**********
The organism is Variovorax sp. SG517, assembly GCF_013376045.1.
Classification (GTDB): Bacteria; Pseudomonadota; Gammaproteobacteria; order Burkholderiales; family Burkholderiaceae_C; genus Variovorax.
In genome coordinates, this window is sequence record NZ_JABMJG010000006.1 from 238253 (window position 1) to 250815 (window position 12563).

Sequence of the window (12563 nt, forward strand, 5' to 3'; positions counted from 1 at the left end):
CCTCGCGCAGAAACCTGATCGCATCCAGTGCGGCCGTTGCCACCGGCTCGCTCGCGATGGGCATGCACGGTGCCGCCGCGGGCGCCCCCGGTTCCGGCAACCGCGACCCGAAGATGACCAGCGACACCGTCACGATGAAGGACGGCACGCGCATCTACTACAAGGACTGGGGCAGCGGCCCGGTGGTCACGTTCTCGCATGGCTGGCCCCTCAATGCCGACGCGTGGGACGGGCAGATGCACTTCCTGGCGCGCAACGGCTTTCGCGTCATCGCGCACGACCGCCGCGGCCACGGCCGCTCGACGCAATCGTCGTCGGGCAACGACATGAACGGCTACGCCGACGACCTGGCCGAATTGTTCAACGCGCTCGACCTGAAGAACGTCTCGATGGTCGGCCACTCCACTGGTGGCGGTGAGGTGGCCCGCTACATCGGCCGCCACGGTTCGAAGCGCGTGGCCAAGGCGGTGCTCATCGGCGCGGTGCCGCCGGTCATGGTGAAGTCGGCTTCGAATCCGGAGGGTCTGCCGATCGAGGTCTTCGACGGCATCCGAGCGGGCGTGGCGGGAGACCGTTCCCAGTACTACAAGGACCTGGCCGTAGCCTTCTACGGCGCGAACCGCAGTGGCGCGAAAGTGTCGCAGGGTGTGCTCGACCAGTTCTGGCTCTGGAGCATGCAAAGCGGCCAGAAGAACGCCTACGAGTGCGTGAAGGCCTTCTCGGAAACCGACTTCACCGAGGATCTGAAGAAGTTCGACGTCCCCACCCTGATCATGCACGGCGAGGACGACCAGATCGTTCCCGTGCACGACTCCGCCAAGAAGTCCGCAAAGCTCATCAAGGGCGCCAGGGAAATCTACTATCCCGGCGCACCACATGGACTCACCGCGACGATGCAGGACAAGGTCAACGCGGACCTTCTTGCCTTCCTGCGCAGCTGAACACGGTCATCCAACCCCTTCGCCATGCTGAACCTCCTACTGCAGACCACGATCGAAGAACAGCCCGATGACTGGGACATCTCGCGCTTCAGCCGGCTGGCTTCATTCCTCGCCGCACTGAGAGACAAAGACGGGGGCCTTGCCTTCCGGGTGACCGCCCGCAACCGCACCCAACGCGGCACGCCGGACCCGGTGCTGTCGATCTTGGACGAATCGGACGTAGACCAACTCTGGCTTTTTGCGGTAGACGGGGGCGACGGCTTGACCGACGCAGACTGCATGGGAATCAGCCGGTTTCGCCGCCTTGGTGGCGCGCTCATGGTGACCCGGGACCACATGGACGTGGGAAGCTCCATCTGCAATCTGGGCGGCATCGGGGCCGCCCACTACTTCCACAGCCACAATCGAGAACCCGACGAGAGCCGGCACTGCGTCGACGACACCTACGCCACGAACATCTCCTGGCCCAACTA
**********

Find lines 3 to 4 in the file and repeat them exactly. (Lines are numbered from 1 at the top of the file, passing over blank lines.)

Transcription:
In genome coordinates, this window is sequence record NZ_JABMJG010000006.1 from 238253 (window position 1) to 250815 (window position 12563).

Sequence of the window (12563 nt, forward strand, 5' to 3'; positions counted from 1 at the left end):